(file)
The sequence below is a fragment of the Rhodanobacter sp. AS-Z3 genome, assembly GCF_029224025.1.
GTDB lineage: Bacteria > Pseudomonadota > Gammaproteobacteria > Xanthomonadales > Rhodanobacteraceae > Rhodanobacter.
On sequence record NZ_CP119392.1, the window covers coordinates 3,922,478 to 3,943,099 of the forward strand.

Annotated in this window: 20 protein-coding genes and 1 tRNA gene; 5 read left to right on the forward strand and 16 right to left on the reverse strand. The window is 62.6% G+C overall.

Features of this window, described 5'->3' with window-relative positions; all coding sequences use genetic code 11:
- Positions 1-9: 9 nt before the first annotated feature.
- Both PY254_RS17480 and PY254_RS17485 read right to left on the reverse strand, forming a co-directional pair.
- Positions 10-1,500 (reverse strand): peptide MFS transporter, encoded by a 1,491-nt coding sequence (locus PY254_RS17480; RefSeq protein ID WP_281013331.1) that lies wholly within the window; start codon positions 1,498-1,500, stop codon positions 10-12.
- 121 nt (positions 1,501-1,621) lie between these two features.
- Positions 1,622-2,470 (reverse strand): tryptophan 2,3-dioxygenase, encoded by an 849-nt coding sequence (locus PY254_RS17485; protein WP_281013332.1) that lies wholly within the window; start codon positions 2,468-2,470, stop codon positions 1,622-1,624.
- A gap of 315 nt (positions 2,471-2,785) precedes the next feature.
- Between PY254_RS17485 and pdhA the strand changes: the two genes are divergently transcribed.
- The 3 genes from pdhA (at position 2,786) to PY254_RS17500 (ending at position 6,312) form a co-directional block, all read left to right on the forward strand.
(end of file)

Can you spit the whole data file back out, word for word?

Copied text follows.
The sequence below is a fragment of the Rhodanobacter sp. AS-Z3 genome, assembly GCF_029224025.1.
GTDB lineage: Bacteria > Pseudomonadota > Gammaproteobacteria > Xanthomonadales > Rhodanobacteraceae > Rhodanobacter.
On sequence record NZ_CP119392.1, the window covers coordinates 3,922,478 to 3,943,099 of the forward strand.

Annotated in this window: 20 protein-coding genes and 1 tRNA gene; 5 read left to right on the forward strand and 16 right to left on the reverse strand. The window is 62.6% G+C overall.

Features of this window, described 5'->3' with window-relative positions; all coding sequences use genetic code 11:
- Positions 1-9: 9 nt before the first annotated feature.
- Both PY254_RS17480 and PY254_RS17485 read right to left on the reverse strand, forming a co-directional pair.
- Positions 10-1,500 (reverse strand): peptide MFS transporter, encoded by a 1,491-nt coding sequence (locus PY254_RS17480; RefSeq protein ID WP_281013331.1) that lies wholly within the window; start codon positions 1,498-1,500, stop codon positions 10-12.
- 121 nt (positions 1,501-1,621) lie between these two features.
- Positions 1,622-2,470 (reverse strand): tryptophan 2,3-dioxygenase, encoded by an 849-nt coding sequence (locus PY254_RS17485; protein WP_281013332.1) that lies wholly within the window; start codon positions 2,468-2,470, stop codon positions 1,622-1,624.
- A gap of 315 nt (positions 2,471-2,785) precedes the next feature.
- Between PY254_RS17485 and pdhA the strand changes: the two genes are divergently transcribed.
- The 3 genes from pdhA (at position 2,786) to PY254_RS17500 (ending at position 6,312) form a co-directional block, all read left to right on the forward strand.